A cost-effectiveness analysis of fluvastatin in patients with diabetes after successful percutaneous coronary intervention.

The Lescol Intervention Prevention Study (LIPS) was a multinational randomized controlled trial that showed a 47% reduction in the relative risk of cardiac death and a 22% reduction in major adverse cardiac events (MACEs) from the routine use of fluvastatin, compared with controls, in patients undergoing percutaneous coronary intervention (PCI, defined as angioplasty with or without stents). In this study, MACEs included cardiac death, nonfatal myocardial infarction, and subsequent PCI and coronary artery bypass graft. Diabetes was the greatest risk factor for MACEs.
This study estimated the cost-effectiveness of fluvastatin when used for secondary prevention of MACEs after PCI in people with diabetes.
A post hoc subgroup analysis of patients with diabetes from the LIPS was used to estimate the effectiveness of fluvastatin in reducing myocardial infarction, revascularization, and cardiac death. A probabilistic Markov model was developed using United Kingdom resource and cost data to estimate the additional costs and quality-adjusted life-years (QALYs) gained over 10 years from the perspective of the British National Health Service. The model contained 6 health states, and the transition probabilities were derived from the LIPS data. Crossover from fluvastatin to other lipid-lowering drugs, withdrawal from fluvastatin, and the use of lipid-lowering drugs in the control group were included.
In the subgroup of 202 patients with diabetes in the LIPS trial, 18 (15.0%) of 120 fluastatin patients and 21 (25.6%) of 82 control participants were insulin dependent (P = NS). Compared with the control group, patients treated with fluvastatin can expect to gain an additional mean (SD) of 0.196 (0.139) QALY per patient over 10 years (P < 0.001) and will cost the health service an additional mean (SD) of 10 pounds ( 448 pounds) (P = NS) (mean [SD] US $16 [$689]). The additional cost per QALY gained was 51 pounds (US $78). The key determinants of cost-effectiveness included the probabilities of repeat interventions, cardiac death, the cost of fluvastatin, and the time horizon used for the evaluation.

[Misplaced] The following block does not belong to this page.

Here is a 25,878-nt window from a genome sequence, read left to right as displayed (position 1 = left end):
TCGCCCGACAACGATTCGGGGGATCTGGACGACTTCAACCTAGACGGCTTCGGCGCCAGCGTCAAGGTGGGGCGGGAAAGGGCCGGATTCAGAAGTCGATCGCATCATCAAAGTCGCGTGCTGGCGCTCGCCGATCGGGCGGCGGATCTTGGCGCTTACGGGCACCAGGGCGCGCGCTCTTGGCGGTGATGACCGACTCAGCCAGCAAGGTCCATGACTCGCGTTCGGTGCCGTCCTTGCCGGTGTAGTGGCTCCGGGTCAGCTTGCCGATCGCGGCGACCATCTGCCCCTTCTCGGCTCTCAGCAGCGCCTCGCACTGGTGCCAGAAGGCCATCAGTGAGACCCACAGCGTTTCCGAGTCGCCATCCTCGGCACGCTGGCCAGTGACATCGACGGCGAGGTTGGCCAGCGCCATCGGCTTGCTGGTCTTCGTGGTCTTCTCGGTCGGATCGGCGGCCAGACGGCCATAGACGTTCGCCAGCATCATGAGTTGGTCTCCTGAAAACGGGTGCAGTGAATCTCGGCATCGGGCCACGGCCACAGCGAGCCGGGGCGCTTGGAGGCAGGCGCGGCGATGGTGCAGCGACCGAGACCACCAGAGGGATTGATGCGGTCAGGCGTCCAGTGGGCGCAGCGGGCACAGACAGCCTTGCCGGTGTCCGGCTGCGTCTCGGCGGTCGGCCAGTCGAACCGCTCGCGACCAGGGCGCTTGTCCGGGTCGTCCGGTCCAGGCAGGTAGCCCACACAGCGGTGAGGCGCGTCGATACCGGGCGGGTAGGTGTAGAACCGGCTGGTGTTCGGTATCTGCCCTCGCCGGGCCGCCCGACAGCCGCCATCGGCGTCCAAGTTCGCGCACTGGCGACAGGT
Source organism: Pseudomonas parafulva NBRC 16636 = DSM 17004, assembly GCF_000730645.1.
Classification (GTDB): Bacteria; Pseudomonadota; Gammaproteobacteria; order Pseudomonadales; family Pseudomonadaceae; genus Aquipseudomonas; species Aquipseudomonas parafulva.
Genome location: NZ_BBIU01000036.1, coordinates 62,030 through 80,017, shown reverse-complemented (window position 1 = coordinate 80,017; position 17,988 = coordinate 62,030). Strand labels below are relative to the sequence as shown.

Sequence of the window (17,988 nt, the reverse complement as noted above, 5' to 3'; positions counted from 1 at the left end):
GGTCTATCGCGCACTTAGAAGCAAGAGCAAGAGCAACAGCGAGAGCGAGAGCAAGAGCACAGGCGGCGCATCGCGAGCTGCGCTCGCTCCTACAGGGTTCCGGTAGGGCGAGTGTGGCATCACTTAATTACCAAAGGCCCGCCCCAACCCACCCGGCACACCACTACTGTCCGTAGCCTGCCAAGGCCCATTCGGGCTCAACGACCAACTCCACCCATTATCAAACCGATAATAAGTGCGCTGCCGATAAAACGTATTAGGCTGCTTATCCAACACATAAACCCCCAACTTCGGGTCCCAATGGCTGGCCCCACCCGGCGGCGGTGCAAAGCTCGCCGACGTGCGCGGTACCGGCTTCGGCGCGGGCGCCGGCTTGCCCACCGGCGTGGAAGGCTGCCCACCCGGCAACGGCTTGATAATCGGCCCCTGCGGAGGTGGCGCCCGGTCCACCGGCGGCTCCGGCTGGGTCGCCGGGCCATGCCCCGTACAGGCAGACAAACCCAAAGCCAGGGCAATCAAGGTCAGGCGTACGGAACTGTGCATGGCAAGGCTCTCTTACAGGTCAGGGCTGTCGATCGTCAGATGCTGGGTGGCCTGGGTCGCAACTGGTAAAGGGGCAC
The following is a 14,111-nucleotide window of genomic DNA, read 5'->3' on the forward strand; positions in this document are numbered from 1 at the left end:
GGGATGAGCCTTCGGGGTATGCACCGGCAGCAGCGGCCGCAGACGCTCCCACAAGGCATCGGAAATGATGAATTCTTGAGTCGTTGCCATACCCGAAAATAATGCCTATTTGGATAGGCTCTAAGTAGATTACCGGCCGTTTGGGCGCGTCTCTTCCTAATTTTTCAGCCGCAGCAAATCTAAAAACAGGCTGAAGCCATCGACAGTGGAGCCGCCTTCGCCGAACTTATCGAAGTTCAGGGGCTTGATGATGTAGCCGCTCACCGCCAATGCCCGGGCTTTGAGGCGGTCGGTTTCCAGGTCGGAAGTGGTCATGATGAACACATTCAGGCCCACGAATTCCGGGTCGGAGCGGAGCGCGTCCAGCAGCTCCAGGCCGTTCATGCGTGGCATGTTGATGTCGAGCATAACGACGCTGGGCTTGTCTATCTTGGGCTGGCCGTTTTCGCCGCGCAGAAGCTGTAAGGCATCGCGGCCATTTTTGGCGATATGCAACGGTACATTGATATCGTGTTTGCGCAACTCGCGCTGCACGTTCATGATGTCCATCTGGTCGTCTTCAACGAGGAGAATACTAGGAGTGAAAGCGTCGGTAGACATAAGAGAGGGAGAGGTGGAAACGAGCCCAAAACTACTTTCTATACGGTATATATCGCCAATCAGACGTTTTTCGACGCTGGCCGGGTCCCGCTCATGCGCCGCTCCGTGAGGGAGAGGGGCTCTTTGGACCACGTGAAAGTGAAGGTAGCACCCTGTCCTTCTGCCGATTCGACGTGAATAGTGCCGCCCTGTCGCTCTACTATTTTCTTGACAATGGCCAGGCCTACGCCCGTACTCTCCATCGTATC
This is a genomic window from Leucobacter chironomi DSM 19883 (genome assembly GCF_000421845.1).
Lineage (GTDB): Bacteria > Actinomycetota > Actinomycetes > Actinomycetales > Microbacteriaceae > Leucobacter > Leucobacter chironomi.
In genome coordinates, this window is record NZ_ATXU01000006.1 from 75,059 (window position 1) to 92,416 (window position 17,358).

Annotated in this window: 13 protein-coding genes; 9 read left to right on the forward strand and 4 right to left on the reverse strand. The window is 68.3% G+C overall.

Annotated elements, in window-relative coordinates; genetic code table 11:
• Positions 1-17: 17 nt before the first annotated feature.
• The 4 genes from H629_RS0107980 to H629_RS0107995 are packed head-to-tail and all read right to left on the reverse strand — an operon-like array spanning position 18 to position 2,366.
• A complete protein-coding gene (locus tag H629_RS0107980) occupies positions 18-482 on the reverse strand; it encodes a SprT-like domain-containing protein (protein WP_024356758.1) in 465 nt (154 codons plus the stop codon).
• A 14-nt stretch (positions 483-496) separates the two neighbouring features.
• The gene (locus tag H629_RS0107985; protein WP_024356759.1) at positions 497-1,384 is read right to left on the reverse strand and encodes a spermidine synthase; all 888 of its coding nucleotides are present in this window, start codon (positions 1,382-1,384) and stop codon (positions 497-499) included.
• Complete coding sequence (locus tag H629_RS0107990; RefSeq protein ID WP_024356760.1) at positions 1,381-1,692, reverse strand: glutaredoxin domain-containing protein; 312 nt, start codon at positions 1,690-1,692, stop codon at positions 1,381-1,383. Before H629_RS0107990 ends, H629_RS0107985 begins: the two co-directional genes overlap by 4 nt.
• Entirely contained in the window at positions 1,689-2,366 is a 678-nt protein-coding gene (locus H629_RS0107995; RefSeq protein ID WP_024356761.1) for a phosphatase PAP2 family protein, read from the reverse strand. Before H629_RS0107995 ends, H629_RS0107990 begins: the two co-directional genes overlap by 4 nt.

Fluvastatin was an economically efficient treatment to prevent MACEs in these patients with diabetes undergoing PCI.
AuthorsPaul A Scuffham, Stephen Chaplin
JournalClinical therapeutics (Clin Ther) Vol. 27 Issue 9 Pg. 1467-77 (Sep 2005) ISSN: 0149-2918 [Print] United States
PMID16291420 (Publication Type: Journal Article, Research Support, Non-U.S. Gov't)
Chemical References
  • Fatty Acids, Monounsaturated
  • Hydroxymethylglutaryl-CoA Reductase Inhibitors
  • Indoles
  • fluvastatin
  • Angioplasty, Balloon, Coronary
  • Cost-Benefit Analysis
  • Diabetes Complications (economics, prevention & control, therapy)
  • Fatty Acids, Monounsaturated (economics, therapeutic use)
  • Great Britain
  • Heart Diseases (economics, prevention & control, therapy)
  • Humans
  • Hydroxymethylglutaryl-CoA Reductase Inhibitors (economics, therapeutic use)
  • Indoles (economics, therapeutic use)
  • Markov Chains
  • Models, Economic
  • Multicenter Studies as Topic
  • Multivariate Analysis
  • Quality-Adjusted Life Years
  • Randomized Controlled Trials as Topic

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